By Luke Graham, Writer/Editor, Regis University
Josh Kreimeyer’s wide grin and raised cheekbones give him away.
The Regis University affiliate faculty member in the Division of Counseling and Family Therapy knows he’s in a good space. Sitting in a brown leather chair in mid-August, his excitement is audible. “This,” Kreimeyer said, motioning with his hands to the left and right, “is a game-changer.”
By "this," Kreimeyer is talking about a recent partnership that Regis entered into with the Mt. Carmel Center of Excellence in Colorado Springs, Colorado. The 16,000 square-foot center, which officially had its grand opening in late July, houses more than 30 organizations that support active-duty military and veterans. Other organizations include legal services, employment assistance, life transition peer-navigators and behavioral health services, among others.
On the second level, Regis’ Center for Counseling and Family Therapy occupies a counseling room where Kreimeyer and associate professor Jim Ungvarsky bring Master’s students twice a week to help with counseling sessions for military, veterans and their families.
Students pursuing Regis postgraduate Counseling Military Families Certificates are gaining valuable real-world experience by providing counseling on site. The work fills a need in the community by providing veterans and their families with low-cost or no-cost counseling. Considering a lack of resources, and often long wait times to see counselors through the U.S. Department of Veterans Affairs, the work the students are providing becomes all the more important.
The partnership, and the exemplary work of Regis’ counseling program, has also led to a $50,000 grant from the Colorado Springs Health Foundation for the University's Division of Counseling and Family Therapy. The funding will support the delivery of behavioral health services to couples, children and families at Mt. Carmel, as well as Regis’ Center for Counseling and Family Therapy on its Colorado Springs Campus.
The partnership is a natural move for Regis, which in recent years has catered programs to fit the needs of veterans. In addition to two Veteran Resource Centers, the University recently created the Regis University Military Scholars Fund. The fund helps military students and dependent children or spouses of service members who died in the line of duty to complete their academic degrees at Regis University.
“This partnership is huge for our students,” said Linda Osterlund, associate dean of the Division of Counseling and Family Therapy. “This will set us apart as they will have the opportunity to gain valuable experience by providing supervised counseling and family therapy services to military personnel and their families.”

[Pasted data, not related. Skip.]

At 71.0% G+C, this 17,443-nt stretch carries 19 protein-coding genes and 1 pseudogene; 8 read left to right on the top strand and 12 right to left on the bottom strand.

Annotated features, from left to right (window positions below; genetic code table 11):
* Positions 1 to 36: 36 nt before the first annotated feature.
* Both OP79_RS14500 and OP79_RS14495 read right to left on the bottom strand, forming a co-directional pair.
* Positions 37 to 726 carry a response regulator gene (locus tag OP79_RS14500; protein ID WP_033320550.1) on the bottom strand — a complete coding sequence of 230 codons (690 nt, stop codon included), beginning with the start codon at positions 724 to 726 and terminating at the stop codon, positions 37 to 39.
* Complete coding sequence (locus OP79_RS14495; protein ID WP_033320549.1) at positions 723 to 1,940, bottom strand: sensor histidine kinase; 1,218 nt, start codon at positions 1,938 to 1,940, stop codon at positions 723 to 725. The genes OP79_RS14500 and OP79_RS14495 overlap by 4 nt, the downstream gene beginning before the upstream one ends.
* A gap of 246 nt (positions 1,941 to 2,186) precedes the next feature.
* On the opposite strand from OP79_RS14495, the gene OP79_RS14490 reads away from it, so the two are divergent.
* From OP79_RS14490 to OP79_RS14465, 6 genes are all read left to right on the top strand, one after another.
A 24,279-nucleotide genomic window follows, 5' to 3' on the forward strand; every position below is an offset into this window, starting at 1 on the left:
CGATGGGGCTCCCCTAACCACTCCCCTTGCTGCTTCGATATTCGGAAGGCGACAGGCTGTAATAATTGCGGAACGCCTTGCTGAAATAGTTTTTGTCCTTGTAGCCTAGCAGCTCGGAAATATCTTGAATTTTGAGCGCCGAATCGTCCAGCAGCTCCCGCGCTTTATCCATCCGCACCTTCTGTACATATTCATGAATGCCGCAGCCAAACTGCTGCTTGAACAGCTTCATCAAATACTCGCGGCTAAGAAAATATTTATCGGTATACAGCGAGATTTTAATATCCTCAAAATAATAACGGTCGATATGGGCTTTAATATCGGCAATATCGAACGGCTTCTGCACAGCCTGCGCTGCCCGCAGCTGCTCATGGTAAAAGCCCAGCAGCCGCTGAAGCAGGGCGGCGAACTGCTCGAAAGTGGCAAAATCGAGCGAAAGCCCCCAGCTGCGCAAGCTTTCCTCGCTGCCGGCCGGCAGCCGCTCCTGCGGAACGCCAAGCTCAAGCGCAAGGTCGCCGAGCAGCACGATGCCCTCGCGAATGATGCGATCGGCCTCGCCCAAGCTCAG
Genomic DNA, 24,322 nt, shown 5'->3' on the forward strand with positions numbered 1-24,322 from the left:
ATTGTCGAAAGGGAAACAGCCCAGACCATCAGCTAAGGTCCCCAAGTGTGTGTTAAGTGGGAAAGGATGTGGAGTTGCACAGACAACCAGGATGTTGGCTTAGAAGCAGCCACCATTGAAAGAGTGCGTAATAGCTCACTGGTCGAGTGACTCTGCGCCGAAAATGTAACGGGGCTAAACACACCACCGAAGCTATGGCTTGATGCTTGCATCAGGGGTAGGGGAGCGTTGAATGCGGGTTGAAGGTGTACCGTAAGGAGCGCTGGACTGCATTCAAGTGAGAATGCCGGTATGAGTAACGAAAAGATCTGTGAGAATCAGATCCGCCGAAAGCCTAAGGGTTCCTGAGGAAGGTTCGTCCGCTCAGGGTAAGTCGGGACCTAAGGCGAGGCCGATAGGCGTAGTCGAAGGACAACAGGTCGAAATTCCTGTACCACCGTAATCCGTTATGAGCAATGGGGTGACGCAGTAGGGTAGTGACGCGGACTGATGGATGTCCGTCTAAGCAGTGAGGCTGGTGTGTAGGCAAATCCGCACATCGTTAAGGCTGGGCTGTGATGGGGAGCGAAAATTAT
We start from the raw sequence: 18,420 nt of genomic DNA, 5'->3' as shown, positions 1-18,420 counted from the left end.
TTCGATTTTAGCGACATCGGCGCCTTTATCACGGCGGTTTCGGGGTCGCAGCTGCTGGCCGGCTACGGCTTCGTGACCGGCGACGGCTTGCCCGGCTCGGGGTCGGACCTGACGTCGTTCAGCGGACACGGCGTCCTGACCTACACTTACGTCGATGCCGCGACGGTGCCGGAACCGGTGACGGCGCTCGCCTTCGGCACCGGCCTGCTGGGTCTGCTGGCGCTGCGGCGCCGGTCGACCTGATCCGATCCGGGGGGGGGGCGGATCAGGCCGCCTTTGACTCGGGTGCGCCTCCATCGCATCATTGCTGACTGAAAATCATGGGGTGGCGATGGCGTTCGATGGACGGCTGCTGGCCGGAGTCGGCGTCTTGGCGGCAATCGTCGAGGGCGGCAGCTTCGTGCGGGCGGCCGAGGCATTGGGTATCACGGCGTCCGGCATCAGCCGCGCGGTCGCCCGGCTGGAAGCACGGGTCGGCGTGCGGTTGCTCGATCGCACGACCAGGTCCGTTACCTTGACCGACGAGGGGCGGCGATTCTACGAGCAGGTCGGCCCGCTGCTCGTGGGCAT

It becomes all the more paramount in the military town 65 miles south of Denver. Colorado Springs is home to the United States Air Force Academy, and has the largest population of veterans in Colorado.
With so many veteran-focused organizations under one roof, Mt. Carmel is a one-stop shop for military, veterans and their families.
While that may seem like a novel concept, the idea of having everything under one roof is essential for veterans. While in the military, anything a person would need is easily available. But as soon as one leaves, entering civilian life can be tough.
“Getting out is like when you left high school and went out on your own,” said Rick Simmons, a 24-year Air Force veteran who will begin his Master’s and start working with veterans at Mt. Carmel this fall. “That’s the feeling a veteran has when he leaves the service.”
Simmons, who is a work study at the Colorado Springs Campus Veterans Resource Center, said seeing what’s happening with Regis and Mt. Carmel is a powerful thing for veterans.
Sitting at the Regis Veterans Resource Center on a recent day, Simmons talked about volunteering earlier in the day at Mt. Carmel.
A veteran came in and said that he couldn’t get in touch with his family. He didn’t have a place to stay, food, money or a job. In less than an hour, he’d been counseled, found housing, built a resume and even got a job.
“For 30 minutes we were rallying around this guy,” Simmons said. “He walks out crying. It’s fascinating to see all the agencies come together and on any given day that’s how it is.”
To Kreimeyer, that’s what this partnership is all about. As a U.S. Army veteran, he knows how tough leaving the service is. Like many veterans, he grappled with adjusting back to civilian life after returning from service.
Eventually he found counseling and got a postgraduate Certificate in Marriage and Family Therapy from Regis’ Division of Counseling and Family Therapy. He also helped develop Regis' postgraduate Counseling Military Families Certificate and worked to move the program 100 percent online.
Now he’s helping veterans like himself, while also giving students a first-hand look at what it takes to be a successful counselor.
“There is nothing like this out there,” Kreimeyer said. “This is what makes Regis great. This is a very rich environment that other programs don’t have. When you counsel people, you have people’s lives in your hands. That’s scary. But here we have a robust training that gets them ready. It’s usually crawl, walk, run. With this, students are already walking and running.”